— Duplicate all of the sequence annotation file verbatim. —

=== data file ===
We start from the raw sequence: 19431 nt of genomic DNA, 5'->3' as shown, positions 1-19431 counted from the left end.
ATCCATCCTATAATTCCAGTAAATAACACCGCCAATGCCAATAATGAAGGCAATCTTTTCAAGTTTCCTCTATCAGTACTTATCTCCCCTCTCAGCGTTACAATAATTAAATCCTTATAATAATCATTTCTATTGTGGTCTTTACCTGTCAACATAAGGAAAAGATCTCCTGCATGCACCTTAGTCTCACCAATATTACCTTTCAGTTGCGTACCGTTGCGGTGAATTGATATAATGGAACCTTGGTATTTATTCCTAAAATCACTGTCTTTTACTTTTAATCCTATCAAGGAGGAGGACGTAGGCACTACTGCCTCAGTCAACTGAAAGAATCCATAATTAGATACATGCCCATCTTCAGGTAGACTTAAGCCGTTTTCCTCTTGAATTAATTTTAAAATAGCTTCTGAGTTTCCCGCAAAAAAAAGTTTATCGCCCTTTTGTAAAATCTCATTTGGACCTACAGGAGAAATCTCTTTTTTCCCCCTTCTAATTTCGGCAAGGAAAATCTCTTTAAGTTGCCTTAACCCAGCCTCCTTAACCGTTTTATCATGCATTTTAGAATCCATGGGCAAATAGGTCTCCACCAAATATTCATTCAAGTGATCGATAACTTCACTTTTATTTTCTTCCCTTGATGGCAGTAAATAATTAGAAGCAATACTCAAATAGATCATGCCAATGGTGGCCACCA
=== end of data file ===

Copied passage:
We start from the raw sequence: 19431 nt of genomic DNA, 5'->3' as shown, positions 1-19431 counted from the left end.
ATCCATCCTATAATTCCAGTAAATAACACCGCCAATGCCAATAATGAAGGCAATCTTTTCAAGTTTCCTCTATCAGTACTTATCTCCCCTCTCAGCGTTACAATAATTAAATCCTTATAATAATCATTTCTATTGTGGTCTTTACCTGTCAACATAAGGAAAAGATCTCCTGCATGCACCTTAGTCTCACCAATATTACCTTTCAGTTGCGTACCGTTGCGGTGAATTGATATAATGGAACCTTGGTATTTATTCCTAAAATCACTGTCTTTTACTTTTAATCCTATCAAGGAGGAGGACGTAGGCACTACTGCCTCAGTCAACTGAAAGAATCCATAATTAGATACATGCCCATCTTCAGGTAGACTTAAGCCGTTTTCCTCTTGAATTAATTTTAAAATAGCTTCTGAGTTTCCCGCAAAAAAAAGTTTATCGCCCTTTTGTAAAATCTCATTTGGACCTACAGGAGAAATCTCTTTTTTCCCCCTTCTAATTTCGGCAAGGAAAATCTCTTTAAGTTGCCTTAACCCAGCCTCCTTAACCGTTTTATCATGCATTTTAGAATCCATGGGCAAATAGGTCTCCACCAAATATTCATTCAAGTGATCGATAACTTCACTTTTATTTTCTTCCCTTGATGGCAGTAAATAATTAGAAGCAATACTCAAATAGATCATGCCAATGGTGGCCACCA